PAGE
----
• Cancer concerns: Three types of drugs have recently been investigated with respect to their risk of causing cancer. It is very difficult to determine the validity of these suspicions. Some of the evidence comes from observational studies, which cannot be used to prove a causal link. One of the possible weaknesses of observational studies is confounding by indication: sicker patients may have been more likely to be placed on these drugs and may be at greater risk of cancer because of their underlying comorbidities, not because of the drugs, leading to an overestimate of the risk. On the other hand, cancer may be hard to detect in the relatively short-term studies used, leading to an underestimate of the risk.
  1. The FDA and Health Canada are reviewing concerns about cancer and Lantus: Recently published observational studies suggest a link between Lantus (insulin glargine) and cancer. Since observational studies cannot prove a causal link, the subject is under review; in the meantime, patients should not change their insulin therapy without consulting a physician. [5]
  2. Concern about TNF inhibitors: An observational study looking at the risk of mortality or cancer mortality with immunosuppressive drugs found a more than three-fold increased risk of cancer mortality with TNF inhibitors, and no risk with other immunosuppressives.  Few patients in the study were taking TNF-inhibitors, however, and the results are based on 11 deaths occurring in 213 patients. The confidence intervals are broad: adjusted Hazard Ratio 3.83, 95% CI 1.13 to 13.01.  [6]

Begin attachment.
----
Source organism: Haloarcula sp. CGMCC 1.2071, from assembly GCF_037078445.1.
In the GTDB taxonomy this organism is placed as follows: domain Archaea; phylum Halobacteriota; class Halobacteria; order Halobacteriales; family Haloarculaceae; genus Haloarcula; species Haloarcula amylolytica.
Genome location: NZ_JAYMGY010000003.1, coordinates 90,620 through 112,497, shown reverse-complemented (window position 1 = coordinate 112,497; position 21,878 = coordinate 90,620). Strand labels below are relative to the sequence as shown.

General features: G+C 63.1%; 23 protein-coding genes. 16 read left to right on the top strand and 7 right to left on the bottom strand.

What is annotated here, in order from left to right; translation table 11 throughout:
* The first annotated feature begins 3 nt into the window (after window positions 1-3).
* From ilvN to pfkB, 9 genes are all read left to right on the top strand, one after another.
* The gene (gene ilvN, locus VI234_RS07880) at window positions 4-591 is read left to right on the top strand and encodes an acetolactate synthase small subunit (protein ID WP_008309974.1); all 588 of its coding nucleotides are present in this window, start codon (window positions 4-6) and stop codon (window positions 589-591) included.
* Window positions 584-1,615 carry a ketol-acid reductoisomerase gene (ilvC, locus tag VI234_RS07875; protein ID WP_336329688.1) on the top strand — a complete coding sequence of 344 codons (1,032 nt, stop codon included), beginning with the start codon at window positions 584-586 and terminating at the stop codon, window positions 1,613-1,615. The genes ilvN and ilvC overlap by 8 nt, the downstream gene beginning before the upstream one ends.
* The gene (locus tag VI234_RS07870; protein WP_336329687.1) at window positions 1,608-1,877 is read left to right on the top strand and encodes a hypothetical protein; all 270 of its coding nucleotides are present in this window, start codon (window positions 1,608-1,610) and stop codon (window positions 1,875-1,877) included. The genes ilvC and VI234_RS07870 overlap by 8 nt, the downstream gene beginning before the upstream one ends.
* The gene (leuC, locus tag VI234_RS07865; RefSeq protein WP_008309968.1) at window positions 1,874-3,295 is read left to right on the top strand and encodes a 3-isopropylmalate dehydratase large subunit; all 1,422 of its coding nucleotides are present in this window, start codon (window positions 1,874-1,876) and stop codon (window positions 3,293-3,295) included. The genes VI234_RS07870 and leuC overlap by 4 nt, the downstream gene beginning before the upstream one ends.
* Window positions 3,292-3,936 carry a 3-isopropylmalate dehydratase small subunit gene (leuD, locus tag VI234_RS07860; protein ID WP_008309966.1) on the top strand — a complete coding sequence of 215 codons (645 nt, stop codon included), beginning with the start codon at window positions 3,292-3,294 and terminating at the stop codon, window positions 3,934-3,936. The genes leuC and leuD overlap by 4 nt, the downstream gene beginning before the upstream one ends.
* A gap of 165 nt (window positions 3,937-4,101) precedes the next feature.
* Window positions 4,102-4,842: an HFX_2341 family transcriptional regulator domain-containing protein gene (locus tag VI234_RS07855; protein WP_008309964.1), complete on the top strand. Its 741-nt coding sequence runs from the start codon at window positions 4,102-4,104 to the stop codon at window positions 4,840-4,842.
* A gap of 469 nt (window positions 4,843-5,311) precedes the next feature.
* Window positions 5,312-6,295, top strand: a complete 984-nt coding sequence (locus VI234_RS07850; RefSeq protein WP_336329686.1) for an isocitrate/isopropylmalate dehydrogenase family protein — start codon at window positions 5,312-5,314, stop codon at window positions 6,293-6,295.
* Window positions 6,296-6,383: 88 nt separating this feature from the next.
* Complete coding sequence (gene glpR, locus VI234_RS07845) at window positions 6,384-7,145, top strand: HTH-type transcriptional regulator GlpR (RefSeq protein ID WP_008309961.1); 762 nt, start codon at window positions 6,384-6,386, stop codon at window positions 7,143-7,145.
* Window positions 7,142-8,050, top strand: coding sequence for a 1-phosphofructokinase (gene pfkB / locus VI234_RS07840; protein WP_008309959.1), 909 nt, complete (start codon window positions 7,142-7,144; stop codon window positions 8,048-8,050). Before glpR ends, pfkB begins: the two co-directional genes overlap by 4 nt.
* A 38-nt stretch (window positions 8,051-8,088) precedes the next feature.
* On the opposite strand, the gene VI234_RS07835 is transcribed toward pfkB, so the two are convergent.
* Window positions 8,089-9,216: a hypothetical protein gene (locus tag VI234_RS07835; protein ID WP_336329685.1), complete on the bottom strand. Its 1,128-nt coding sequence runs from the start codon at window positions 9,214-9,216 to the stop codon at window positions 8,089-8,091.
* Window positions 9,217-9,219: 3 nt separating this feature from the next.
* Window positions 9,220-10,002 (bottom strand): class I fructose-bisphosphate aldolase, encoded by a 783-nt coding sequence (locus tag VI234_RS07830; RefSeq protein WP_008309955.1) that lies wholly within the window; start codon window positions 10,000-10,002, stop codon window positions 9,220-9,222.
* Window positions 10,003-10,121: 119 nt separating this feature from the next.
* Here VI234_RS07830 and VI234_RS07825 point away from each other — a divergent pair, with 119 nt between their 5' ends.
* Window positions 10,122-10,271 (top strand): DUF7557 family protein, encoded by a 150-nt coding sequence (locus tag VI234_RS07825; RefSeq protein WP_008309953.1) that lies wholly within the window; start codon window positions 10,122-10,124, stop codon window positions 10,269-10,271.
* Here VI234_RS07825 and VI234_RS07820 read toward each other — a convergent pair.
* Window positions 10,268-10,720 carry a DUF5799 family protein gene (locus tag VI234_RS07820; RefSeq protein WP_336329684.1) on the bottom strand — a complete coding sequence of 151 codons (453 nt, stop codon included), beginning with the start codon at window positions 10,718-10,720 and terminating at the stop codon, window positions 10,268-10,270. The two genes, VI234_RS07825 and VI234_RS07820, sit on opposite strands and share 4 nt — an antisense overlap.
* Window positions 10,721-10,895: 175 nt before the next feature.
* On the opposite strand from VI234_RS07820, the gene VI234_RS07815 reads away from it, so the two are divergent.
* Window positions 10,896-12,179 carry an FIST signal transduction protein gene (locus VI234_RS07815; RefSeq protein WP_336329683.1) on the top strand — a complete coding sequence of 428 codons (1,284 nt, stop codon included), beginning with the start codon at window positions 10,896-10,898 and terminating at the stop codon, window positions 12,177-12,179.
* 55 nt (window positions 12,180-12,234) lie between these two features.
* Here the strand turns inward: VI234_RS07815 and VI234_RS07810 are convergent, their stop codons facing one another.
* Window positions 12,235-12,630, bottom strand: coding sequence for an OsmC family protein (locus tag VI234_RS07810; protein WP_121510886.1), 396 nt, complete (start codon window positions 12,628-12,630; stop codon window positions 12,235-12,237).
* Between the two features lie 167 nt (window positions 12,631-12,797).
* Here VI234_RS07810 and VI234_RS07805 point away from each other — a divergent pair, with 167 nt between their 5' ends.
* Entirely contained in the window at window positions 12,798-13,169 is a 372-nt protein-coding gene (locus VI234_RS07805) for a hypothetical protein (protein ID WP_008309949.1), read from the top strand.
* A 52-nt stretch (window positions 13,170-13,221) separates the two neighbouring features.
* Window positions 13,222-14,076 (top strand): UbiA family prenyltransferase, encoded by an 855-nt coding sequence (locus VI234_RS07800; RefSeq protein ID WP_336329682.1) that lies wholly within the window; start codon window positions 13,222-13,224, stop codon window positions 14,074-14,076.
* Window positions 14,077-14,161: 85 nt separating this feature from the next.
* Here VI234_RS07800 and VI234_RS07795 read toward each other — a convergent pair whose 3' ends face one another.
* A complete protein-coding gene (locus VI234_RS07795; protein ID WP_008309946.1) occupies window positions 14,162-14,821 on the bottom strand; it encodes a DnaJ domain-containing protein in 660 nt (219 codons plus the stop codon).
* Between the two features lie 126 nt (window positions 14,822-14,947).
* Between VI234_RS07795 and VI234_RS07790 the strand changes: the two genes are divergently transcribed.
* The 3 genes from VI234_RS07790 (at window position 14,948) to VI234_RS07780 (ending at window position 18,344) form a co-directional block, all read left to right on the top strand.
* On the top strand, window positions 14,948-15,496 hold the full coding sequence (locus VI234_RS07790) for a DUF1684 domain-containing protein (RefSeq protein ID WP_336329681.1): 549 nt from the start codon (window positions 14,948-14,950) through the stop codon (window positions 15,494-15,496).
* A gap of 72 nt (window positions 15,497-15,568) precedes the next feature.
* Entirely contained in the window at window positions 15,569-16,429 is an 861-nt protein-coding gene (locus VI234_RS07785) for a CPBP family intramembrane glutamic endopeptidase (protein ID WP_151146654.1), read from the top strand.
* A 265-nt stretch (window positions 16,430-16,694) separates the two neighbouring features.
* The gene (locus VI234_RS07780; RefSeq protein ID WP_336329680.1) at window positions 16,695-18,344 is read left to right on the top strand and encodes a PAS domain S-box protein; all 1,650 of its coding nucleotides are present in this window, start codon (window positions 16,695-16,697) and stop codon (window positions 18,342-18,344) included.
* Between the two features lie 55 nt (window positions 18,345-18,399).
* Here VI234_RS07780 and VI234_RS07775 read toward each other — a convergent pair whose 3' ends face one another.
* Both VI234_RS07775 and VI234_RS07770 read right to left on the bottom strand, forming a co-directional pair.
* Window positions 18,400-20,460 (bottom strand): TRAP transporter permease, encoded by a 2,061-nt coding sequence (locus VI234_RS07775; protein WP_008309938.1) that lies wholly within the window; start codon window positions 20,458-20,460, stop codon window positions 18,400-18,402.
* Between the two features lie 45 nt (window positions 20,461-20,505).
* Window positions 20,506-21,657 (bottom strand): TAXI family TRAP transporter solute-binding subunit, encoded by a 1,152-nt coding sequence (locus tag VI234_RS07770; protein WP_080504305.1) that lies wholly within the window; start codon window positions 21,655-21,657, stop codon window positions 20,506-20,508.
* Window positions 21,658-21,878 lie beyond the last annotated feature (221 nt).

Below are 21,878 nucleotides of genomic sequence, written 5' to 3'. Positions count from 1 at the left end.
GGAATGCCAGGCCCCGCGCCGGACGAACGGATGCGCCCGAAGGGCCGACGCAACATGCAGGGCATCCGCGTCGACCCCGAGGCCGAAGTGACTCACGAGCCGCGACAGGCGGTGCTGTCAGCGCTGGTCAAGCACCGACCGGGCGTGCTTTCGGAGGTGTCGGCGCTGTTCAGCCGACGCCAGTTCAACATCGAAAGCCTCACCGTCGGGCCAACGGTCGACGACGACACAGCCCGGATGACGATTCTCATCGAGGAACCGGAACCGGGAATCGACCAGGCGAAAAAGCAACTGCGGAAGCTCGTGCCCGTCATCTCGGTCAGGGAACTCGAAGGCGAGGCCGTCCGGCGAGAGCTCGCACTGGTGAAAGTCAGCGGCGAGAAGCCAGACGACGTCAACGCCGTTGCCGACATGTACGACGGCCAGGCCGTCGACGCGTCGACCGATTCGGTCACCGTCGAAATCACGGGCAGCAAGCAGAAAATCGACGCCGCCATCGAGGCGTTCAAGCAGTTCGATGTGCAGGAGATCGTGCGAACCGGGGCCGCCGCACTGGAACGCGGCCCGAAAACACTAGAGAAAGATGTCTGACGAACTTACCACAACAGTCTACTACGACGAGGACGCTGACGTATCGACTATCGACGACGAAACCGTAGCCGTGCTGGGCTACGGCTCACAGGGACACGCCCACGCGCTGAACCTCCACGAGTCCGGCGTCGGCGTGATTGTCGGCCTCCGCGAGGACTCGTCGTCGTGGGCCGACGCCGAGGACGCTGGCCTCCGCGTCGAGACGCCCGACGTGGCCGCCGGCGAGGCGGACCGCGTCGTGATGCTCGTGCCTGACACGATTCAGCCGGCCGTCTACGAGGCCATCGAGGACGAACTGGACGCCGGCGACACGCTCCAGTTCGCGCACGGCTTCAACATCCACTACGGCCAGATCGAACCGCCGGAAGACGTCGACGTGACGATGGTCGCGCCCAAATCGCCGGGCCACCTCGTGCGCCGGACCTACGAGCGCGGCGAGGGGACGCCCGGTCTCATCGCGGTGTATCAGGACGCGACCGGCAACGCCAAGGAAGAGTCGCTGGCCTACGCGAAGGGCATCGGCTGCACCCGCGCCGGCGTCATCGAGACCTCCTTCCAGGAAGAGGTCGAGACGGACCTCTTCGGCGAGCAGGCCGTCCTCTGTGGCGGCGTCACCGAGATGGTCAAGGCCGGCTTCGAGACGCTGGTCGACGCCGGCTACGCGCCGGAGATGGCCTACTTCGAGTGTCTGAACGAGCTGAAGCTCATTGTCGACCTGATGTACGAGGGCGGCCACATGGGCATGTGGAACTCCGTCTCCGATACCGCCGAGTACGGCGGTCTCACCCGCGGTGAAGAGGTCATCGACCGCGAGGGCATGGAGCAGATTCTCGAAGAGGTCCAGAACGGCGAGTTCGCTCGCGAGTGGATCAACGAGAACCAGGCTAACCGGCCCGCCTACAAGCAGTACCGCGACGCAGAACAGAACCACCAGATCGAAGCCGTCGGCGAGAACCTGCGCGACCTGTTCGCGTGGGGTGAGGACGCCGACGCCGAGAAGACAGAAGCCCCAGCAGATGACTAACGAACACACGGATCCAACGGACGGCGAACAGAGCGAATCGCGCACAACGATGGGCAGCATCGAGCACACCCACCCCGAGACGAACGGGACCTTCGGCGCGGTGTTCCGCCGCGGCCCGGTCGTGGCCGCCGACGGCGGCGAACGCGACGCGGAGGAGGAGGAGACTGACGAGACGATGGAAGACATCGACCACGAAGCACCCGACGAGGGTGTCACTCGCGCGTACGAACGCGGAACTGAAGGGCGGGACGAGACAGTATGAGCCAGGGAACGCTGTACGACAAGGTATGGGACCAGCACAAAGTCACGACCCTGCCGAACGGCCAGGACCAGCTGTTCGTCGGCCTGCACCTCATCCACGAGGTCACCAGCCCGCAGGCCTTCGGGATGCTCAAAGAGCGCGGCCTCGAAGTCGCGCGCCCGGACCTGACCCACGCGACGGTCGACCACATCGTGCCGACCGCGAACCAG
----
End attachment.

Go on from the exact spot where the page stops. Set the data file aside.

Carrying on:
3. Concern about lipid-modifying drugs and cancer: The important ongoing question of the potential for statin drugs to increase the risk of cancer was investigated in a new meta-analysis of randomized controlled trials done in patients without diagnosed cardiovascular disease, and no increase in cancer risk was found. [7] However, the average length of follow-up was only 5 years; longer term safety data are needed.
CLINICAL STUDIES AND CASES
  • Once yearly zoledronic acid for osteoporosis and fatal cases of renal failure: The FDA has received 24 cases of renal impairment following IV administration of zoledronic acid. There were 4 deaths from acute renal failure; causality is unclear. [8]
  • Alka-Seltzer containing ASA for stomach disorders questioned: An article in the journal Drug Safety criticizes the marketing of Alka-Seltzer for indigestion, stomach upset and heartburn. [9,10] The authors note that ASA is not proven to reduce stomach upset symptoms and can increase GI irritation and bleeding.
  • Inadvertent exposure to testosterone gel in children: Enlarged genitalia, premature pubic hair, advanced bone age, increased libido and aggression have been reported in children following skin contact with adults who had applied testosterone gel. In some cases the genital and bone effects were not fully reversible.  [11]
Expect the Unexpected: